Natural disasters triggered by climate change are increasing in frequency and hitting farmers in the developing world especially hard, threatening food security and employment in the poorest regions, the United Nations said in a new report.
The UN Food and Agriculture Organization (FAO) report, called Impact of Disasters on Agriculture and Food Security, was released Thursday, four days before the official start of the Paris climate-change conference, where the developing world will seek hundreds of billions of dollars in funding from wealthy countries to adapt to, and overcome losses from, potentially catastrophic climate change.
Concerns that climate-related losses could rise were reinforced on Wednesday, when the World Meteorological Organization reported that 2015 is on course to be the hottest year on record, and the years from 2011 to 2015 the warmest five-year period on record.
The FAO report is one of the first large-scale studies to focus on climate change and agriculture losses. It determined that the number of natural disasters caused by climate-related events and other natural hazards have almost doubled since the 1980s. Between 2003 and 2013, the losses from the natural disasters were estimated a $1.5-trillion (U.S.). In the developing world, the crop, livestock, fisheries and forestry sectors alone absorbed 25 per cent of the climate-related losses.
In the case of drought, over 80 per cent of the damage and losses in the developing world were absorbed by the agriculture sector, especially livestock and crop production.
Drought in sub-Saharan Africa, where fully one-quarter of gross domestic product is related to agriculture, has been especially widespread and highly damaging, the FAO said. In the 1980s, about 90 million sub-Saharan Africans were affected by drought as severe water and moisture shortages developed in Kenya, Uganda, Djibouti and elsewhere. The number grew to more than 130 million affected people by the last decade.
The FAO's "conservative estimate" of drought-related livestock and crop production losses in sub-Saharan Africa between 1991 and 2013 was $30-billion.
In an interview, Stephan Baas, the German FAO official in Rome who was the co-ordinator of the FAO report, said damage from climate change, especially in sub-Saharan Africa and southeast Asia, threatens food security in the developing world. But he does not think the hard-hit countries should try to protect themselves by becoming food importers – that is, relying on other countries such as Canada, where food production is secure and can easily be dialled up and down – to feed themselves.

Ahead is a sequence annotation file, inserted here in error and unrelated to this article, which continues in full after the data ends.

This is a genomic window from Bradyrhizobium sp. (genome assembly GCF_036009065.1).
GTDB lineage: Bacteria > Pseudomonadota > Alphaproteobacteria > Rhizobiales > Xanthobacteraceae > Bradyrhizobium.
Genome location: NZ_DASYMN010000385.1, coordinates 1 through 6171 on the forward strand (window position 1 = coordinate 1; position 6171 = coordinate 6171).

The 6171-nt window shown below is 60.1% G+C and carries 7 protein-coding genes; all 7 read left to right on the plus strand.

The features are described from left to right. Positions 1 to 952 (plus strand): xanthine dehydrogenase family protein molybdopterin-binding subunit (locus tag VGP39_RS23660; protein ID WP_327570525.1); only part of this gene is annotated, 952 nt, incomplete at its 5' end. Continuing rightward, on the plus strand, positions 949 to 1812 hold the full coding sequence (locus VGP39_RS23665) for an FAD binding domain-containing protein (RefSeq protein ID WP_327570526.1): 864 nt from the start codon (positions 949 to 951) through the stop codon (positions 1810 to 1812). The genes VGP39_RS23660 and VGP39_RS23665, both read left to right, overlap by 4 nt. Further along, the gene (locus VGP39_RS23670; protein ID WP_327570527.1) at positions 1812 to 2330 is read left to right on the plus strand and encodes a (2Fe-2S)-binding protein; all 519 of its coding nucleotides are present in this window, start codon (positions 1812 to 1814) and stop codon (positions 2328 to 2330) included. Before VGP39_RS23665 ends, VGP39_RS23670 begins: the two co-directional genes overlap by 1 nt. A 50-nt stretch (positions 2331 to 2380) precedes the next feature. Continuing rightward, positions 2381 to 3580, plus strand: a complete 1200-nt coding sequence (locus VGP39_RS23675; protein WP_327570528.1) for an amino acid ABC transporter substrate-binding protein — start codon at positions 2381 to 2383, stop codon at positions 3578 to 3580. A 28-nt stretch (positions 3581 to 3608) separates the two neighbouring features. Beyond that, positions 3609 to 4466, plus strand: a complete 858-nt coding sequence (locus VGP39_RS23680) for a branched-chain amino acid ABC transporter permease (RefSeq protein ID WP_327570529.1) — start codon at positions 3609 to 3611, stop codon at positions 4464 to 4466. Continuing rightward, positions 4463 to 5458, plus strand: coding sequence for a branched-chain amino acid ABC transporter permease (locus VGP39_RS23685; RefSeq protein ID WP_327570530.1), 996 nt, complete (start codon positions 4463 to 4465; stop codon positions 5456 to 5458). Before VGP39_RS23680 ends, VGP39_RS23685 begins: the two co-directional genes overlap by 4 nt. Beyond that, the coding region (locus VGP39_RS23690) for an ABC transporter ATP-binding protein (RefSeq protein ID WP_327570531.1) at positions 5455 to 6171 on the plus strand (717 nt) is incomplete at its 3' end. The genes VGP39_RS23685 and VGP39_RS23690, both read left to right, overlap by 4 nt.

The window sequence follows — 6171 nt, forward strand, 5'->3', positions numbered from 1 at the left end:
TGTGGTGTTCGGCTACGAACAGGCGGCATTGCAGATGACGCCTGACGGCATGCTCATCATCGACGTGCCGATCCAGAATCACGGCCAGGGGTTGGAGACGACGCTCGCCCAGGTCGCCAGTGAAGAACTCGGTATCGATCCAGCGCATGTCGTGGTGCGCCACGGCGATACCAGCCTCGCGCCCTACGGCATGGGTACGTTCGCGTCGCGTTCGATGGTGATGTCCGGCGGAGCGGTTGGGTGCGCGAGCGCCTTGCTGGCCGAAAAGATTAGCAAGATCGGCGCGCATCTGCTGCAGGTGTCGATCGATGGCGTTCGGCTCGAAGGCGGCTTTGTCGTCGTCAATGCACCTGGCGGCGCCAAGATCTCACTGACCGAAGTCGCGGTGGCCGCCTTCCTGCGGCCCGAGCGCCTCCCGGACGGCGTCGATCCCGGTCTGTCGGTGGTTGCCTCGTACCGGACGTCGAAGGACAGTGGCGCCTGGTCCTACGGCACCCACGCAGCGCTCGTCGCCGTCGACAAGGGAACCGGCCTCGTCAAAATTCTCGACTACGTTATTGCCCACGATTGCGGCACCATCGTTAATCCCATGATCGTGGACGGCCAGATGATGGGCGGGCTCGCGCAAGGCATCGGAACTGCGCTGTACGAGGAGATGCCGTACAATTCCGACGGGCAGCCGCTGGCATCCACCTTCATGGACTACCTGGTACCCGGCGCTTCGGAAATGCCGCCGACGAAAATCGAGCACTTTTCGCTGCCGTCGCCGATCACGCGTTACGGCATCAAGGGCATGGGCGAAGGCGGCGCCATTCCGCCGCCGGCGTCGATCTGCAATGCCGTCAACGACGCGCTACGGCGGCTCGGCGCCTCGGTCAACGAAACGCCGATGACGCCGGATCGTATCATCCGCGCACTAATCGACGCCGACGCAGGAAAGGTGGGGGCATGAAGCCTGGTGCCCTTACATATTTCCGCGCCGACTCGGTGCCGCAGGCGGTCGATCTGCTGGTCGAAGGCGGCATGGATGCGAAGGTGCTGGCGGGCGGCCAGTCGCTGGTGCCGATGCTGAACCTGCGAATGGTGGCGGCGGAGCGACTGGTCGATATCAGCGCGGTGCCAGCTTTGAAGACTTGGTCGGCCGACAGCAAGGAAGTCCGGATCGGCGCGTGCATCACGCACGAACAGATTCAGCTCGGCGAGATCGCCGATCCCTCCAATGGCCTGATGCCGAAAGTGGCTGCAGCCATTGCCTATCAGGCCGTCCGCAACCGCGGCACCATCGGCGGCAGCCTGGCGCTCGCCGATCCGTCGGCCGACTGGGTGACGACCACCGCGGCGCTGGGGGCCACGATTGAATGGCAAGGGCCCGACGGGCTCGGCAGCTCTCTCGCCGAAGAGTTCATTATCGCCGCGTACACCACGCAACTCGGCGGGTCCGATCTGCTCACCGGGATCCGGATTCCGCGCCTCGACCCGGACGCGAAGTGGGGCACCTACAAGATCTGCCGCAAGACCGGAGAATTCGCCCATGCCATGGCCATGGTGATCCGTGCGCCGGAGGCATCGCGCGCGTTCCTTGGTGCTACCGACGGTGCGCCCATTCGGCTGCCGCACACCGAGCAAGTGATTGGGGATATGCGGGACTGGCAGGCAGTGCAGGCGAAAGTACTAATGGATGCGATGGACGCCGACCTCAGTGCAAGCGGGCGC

"We should maintain agriculture and food production in those areas or we'll see bigger refugee and migration flows than we're seeing currently," he said. "There are 2.5 billion people involved in agriculture worldwide. If they moved en masse out of agriculture, where would they work?"
Climate-change skeptics would dispute claims that relentlessly higher atmospheric carbon dioxide emissions are behind the rise in natural disasters, such as drought.
They argue that no single natural catastrophe can be specifically pinned on climate change as opposed to natural environmental cycles, such as El Nino and La Nina, the periodic cool-warm temperature fluctuations between ocean and atmosphere in the southern ocean.
But the UN argues that the rising frequency of natural disasters cannot be divorced from man-made climate change. The global reinsurance companies, including Munich Re and Swiss Re, keep extensive databases going back decades that show that the number of weather-related disaster is rising in lockstep with CO emissions.
Munich Re's database shows that the annual number of significant losses from meteorological, hydrological and climatological events, including storms, floods, droughts and forest fires, was typically 500 to 600 from the 1980s into the mid-1990s. They have since soared, reaching about 800 a year in the last decade. In 2014, about 900 such events were recorded. Meanwhile, non-climate-related events such as earthquakes and volcanoes, have stayed fairly even, at low levels.
The FAO is recommending more investment in sustainable and resilient agriculture to overcome the losses from climate change, ranging from flood controls to the development of drought- and salt-tolerant crops. It notes that a mere 0.4 per cent of global official development aid in 2010 and 2011 was devoted to disaster risk reduction.
At the climate change conference in Paris, developed countries will be asked to keep funnelling billions of dollars to the developing world to help finance climate mitigation and adaptation measures.Earlier this week, Todd Stern, the United States special envoy for climate change, who will be leading the U.S. negotiating team in Paris, said "we certainly see robust financing continuing."
Mr. Stern said wealthy countries have pledged to deliver $100-billion a year by 2020 to developing countries. Recently, China, the world's top polluter, announced that poor countries would receive $3-billion from a Chinese climate fund.